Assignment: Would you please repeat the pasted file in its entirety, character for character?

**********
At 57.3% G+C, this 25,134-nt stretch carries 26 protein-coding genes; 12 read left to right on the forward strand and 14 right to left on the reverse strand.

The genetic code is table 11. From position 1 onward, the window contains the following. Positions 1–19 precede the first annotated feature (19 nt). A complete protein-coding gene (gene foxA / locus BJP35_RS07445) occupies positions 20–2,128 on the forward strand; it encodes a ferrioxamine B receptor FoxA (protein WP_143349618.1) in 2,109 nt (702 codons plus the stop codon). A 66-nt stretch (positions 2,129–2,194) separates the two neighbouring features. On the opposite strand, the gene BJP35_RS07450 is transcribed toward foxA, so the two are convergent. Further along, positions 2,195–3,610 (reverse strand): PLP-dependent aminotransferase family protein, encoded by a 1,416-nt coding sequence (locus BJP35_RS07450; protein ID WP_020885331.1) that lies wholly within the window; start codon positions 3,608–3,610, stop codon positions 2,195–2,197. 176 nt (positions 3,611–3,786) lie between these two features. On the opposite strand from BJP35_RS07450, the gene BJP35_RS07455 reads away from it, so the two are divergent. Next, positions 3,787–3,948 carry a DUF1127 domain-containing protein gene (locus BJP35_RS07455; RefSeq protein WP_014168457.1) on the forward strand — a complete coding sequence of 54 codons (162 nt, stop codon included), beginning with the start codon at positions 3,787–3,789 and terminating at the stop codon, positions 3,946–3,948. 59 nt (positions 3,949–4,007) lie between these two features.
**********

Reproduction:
At 57.3% G+C, this 25,134-nt stretch carries 26 protein-coding genes; 12 read left to right on the forward strand and 14 right to left on the reverse strand.

The genetic code is table 11. From position 1 onward, the window contains the following. Positions 1–19 precede the first annotated feature (19 nt). A complete protein-coding gene (gene foxA / locus BJP35_RS07445) occupies positions 20–2,128 on the forward strand; it encodes a ferrioxamine B receptor FoxA (protein WP_143349618.1) in 2,109 nt (702 codons plus the stop codon). A 66-nt stretch (positions 2,129–2,194) separates the two neighbouring features. On the opposite strand, the gene BJP35_RS07450 is transcribed toward foxA, so the two are convergent. Further along, positions 2,195–3,610 (reverse strand): PLP-dependent aminotransferase family protein, encoded by a 1,416-nt coding sequence (locus BJP35_RS07450; protein ID WP_020885331.1) that lies wholly within the window; start codon positions 3,608–3,610, stop codon positions 2,195–2,197. 176 nt (positions 3,611–3,786) lie between these two features. On the opposite strand from BJP35_RS07450, the gene BJP35_RS07455 reads away from it, so the two are divergent. Next, positions 3,787–3,948 carry a DUF1127 domain-containing protein gene (locus BJP35_RS07455; RefSeq protein WP_014168457.1) on the forward strand — a complete coding sequence of 54 codons (162 nt, stop codon included), beginning with the start codon at positions 3,787–3,789 and terminating at the stop codon, positions 3,946–3,948. 59 nt (positions 3,949–4,007) lie between these two features.